Flight 111's Sad Harvest
By Steven Pearlstein and Don Philips
PEGGY'S COVE, Nova Scotia, Sept. 3 All 229 passengers and crew aboard Swissair Flight 111 died when the plane crashed into the Atlantic Ocean off the Nova Scotia coast Wednesday night, authorities said today, as the search for survivors turned into a sad harvest of human remains. Some of the bodies were wearing life jackets, donned in preparation for an emergency landing that never took place.
The scale of the disaster the deadliest in the Swiss carrier's 67-year history became clearer as the day went on and a sketchy account of the airliner's frantic last minutes began to emerge. But Canadian, U.S. and Swiss authorities apparently made little progress in learning why the McDonnell Douglas MD-11 jumbo jet, servicing a popular route from New York to Geneva, went down in shallow seas just short of the Halifax airport.
"There are no reported signs of survivors," Benoit Bouchard, head of the Canadian Transportation Safety Board, told reporters at a briefing this afternoon.
Rescue workers who visited the crash scene, about five miles from a coastal village called Peggy's Cove, said the only visible evidence of Flight 111's fate consisted of a large fuel slick, widely scattered small pieces of the aircraft and remains of the passengers and crew. Authorities had not recovered the "black box" flight and data recorders that might provide key evidence of what went wrong and why.
As the crash victims' relatives began arriving at a nearby air force base and politicians around the world offered condolences, the remains of at least 60 people were lifted from a calm blue sea littered with wreckage, body parts and personal effects.
There were no initial indications of foul play, and Swissair officials reported no bomb threats. Some local residents who heard the plane go down said the aircraft's engines sputtered before the crash; the pilots had told air traffic controllers that the cockpit was filling with smoke.
Swissair officials reported that 137 Americans were among the victims; they said they would not release the full passenger list until all next-of-kin had been contacted.
It was known, however, that among the American dead were Jonathan Mann, a pioneer in the global fight against AIDS, and his wife Mary Lou Clements-Mann, a vaccine expert. The two physicians were headed to Geneva for meetings at the World Health Organization. "We are mourning Mary Lou and Jonathan," Gro Harlem Bruntland, the former Norwegian prime minister who now heads the WHO, told staff members.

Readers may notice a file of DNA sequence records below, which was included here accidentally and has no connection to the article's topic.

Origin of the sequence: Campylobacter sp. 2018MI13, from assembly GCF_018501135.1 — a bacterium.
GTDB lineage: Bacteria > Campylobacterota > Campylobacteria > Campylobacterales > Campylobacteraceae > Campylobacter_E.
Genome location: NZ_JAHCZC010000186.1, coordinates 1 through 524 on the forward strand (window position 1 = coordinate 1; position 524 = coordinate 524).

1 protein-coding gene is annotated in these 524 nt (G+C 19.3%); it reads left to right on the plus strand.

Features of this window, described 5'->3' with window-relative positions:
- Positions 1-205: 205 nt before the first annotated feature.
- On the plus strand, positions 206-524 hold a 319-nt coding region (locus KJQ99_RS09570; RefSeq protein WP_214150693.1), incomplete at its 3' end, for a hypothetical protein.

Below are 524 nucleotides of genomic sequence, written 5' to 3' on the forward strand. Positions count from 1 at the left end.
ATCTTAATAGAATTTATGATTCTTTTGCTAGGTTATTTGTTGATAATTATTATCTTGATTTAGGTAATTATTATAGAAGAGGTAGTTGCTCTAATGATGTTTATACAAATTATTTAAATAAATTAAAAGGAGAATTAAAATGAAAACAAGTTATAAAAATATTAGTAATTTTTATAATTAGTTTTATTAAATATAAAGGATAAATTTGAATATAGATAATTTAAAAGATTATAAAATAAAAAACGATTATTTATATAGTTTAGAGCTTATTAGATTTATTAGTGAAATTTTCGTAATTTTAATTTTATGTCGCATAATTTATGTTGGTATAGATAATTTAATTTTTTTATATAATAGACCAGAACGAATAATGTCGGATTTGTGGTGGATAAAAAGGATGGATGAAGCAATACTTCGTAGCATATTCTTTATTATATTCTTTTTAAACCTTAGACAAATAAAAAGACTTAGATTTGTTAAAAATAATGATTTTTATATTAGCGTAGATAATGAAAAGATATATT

Also on the flight, a popular "shuttle" between United Nations headquarters in New York and Geneva, were at least six other officials of U.N. or affiliated agencies.
Among the passengers were 136 Americans, 30 French citizens, 28 Swiss, six Britons, three Germans, three Italians, two Greeks and one each from Saudi Arabia, Yugoslavia, Afghanistan, Iran, Spain, St. Kitts and Russia, according to Swissair. Of the 14 crew members, one was an American and the rest were Swiss, an airline spokesman said.
Philippe Bruggisser, chief executive officer of Swissair's parent company, SAir Group, said the three-engine MD-11, which entered service in 1991, was in "impeccable technical condition when it left Geneva" on the outbound leg to New York. A Swissair spokesman in Geneva, Jean-Claude Donzel, said that the plane was given a complete overhaul in August 1997 "stripped down to the bones and put back together."
Aviation sources said the plane had been flown a total of 35,998 hours and had undergone 6,554 "cycles," each consisting of a takeoff and landing. Swissair is generally considered to have a good safety record; its last fatal crash occurred in 1979, when a DC-8 plowed into a fence while landing at the Athens airport, killing 14 people.
Grieving family members gathered at the international airport in Geneva and wept as authorities there told them there were apparently no survivors. Some relatives also assembled at John F. Kennedy International Airport in New York, where the flight originated. Investigators from the U.S. National Transportation Safety Board rushed to Peggy's Cove to assist their Canadian counterparts in their investigation of the crash.